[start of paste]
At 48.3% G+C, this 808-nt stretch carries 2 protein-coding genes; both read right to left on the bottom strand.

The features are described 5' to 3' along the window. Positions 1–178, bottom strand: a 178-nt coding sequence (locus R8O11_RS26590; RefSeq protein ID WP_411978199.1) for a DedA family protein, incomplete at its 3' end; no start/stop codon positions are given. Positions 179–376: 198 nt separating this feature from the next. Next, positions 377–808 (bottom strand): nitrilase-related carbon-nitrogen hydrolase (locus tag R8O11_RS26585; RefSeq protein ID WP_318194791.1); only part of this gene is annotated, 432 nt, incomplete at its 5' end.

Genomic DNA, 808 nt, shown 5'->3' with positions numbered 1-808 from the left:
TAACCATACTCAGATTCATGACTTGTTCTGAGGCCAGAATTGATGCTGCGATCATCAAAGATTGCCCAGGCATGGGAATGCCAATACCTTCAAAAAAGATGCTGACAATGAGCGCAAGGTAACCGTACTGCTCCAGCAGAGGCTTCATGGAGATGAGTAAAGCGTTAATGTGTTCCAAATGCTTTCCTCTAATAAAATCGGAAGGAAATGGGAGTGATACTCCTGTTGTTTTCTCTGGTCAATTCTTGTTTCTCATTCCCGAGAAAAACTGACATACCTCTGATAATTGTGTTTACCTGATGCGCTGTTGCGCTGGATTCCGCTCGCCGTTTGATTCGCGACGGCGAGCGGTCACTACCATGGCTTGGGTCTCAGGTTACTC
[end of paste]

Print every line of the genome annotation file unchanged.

At 48.3% G+C, this 808-nt stretch carries 2 protein-coding genes; both read right to left on the bottom strand.

The features are described 5' to 3' along the window. Positions 1–178, bottom strand: a 178-nt coding sequence (locus R8O11_RS26590; RefSeq protein ID WP_411978199.1) for a DedA family protein, incomplete at its 3' end; no start/stop codon positions are given. Positions 179–376: 198 nt separating this feature from the next. Next, positions 377–808 (bottom strand): nitrilase-related carbon-nitrogen hydrolase (locus tag R8O11_RS26585; RefSeq protein ID WP_318194791.1); only part of this gene is annotated, 432 nt, incomplete at its 5' end.

Genomic DNA, 808 nt, shown 5'->3' with positions numbered 1-808 from the left:
TAACCATACTCAGATTCATGACTTGTTCTGAGGCCAGAATTGATGCTGCGATCATCAAAGATTGCCCAGGCATGGGAATGCCAATACCTTCAAAAAAGATGCTGACAATGAGCGCAAGGTAACCGTACTGCTCCAGCAGAGGCTTCATGGAGATGAGTAAAGCGTTAATGTGTTCCAAATGCTTTCCTCTAATAAAATCGGAAGGAAATGGGAGTGATACTCCTGTTGTTTTCTCTGGTCAATTCTTGTTTCTCATTCCCGAGAAAAACTGACATACCTCTGATAATTGTGTTTACCTGATGCGCTGTTGCGCTGGATTCCGCTCGCCGTTTGATTCGCGACGGCGAGCGGTCACTACCATGGCTTGGGTCTCAGGTTACTC